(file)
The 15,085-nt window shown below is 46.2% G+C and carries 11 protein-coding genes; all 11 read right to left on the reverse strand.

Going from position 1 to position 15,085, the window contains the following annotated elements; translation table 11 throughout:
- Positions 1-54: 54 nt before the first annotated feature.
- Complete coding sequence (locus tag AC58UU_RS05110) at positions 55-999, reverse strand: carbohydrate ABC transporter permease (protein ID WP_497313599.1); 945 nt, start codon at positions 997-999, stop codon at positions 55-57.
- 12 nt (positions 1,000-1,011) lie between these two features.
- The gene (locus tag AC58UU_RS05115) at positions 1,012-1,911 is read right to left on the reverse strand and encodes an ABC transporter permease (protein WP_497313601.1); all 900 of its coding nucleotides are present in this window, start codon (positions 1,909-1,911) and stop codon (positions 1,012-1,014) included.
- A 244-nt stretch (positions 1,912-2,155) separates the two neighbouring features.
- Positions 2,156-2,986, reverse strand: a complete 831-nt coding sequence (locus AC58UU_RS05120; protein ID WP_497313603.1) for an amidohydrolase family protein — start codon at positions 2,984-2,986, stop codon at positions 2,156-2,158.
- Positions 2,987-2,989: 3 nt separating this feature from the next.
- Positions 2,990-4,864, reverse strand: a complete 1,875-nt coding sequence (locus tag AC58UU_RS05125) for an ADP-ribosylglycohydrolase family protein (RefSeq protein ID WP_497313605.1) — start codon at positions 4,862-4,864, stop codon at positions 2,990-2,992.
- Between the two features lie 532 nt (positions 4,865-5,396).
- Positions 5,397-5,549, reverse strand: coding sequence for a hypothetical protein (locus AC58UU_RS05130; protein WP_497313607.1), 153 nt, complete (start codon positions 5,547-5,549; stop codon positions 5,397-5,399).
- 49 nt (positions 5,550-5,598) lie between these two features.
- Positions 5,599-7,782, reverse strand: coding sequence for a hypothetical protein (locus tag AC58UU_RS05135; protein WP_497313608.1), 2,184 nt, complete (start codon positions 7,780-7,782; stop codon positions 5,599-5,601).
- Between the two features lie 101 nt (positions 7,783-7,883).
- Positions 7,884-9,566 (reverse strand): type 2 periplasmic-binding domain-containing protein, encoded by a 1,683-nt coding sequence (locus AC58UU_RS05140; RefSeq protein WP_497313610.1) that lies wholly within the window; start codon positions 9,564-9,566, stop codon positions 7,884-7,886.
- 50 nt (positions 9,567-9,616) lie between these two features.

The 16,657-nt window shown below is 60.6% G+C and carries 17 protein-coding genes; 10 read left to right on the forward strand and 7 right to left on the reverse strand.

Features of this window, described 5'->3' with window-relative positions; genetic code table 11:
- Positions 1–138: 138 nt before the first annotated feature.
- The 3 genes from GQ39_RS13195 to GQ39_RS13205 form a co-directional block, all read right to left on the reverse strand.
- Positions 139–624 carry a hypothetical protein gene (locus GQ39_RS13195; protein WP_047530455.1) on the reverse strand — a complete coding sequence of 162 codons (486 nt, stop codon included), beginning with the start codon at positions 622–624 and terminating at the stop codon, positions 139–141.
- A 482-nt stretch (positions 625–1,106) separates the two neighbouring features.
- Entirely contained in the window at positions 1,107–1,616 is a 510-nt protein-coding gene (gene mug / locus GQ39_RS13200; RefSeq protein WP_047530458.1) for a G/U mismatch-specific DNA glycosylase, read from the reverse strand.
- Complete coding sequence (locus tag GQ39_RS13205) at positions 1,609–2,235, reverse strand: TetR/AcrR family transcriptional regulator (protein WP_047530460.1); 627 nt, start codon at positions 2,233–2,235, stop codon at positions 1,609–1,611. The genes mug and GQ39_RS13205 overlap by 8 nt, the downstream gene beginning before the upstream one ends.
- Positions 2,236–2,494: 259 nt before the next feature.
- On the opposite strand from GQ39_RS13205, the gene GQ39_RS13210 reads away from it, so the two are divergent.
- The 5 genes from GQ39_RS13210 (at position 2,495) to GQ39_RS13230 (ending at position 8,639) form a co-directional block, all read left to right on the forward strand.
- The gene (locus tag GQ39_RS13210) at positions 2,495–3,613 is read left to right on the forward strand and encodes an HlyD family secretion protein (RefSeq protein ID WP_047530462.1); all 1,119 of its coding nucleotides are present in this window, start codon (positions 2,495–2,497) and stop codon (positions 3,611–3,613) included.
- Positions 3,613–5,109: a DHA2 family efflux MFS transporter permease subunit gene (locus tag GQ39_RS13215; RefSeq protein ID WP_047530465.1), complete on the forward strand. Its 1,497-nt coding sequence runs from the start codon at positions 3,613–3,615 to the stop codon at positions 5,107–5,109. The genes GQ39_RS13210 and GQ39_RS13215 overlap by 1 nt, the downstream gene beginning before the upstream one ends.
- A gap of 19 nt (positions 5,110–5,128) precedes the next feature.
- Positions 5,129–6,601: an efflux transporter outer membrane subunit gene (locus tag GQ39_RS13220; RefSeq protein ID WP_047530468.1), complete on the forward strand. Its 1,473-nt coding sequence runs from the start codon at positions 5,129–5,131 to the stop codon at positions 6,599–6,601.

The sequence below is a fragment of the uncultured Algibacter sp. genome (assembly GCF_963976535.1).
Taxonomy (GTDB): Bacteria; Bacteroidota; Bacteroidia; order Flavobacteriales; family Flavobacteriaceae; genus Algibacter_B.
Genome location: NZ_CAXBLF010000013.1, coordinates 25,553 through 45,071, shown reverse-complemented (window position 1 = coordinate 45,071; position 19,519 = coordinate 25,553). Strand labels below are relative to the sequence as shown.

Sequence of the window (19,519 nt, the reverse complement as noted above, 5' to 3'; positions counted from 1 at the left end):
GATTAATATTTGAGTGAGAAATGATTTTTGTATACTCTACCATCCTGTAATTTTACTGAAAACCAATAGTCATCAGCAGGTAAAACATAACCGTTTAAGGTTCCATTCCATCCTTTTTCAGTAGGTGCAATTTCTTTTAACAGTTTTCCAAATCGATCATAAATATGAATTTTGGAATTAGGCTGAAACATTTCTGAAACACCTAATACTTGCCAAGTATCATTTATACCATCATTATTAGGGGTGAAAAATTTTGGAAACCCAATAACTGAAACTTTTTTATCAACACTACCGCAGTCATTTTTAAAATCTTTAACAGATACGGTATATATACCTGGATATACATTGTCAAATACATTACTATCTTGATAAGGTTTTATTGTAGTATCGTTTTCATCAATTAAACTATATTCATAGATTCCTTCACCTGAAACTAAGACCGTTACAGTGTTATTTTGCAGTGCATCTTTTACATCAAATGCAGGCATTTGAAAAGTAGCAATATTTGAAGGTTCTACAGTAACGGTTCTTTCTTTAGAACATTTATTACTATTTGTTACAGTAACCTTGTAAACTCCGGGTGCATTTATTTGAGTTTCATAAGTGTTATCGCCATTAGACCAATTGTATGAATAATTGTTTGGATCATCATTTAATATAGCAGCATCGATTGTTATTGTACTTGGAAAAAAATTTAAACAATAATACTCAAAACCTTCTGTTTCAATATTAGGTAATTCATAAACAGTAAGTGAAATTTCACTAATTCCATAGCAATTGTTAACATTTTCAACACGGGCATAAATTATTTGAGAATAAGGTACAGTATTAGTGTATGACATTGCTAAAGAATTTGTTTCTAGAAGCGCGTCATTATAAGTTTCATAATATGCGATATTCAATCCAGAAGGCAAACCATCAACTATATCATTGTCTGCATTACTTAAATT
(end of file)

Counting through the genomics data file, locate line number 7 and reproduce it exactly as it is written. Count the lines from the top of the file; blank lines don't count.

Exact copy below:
- A 244-nt stretch (positions 1,912-2,155) separates the two neighbouring features.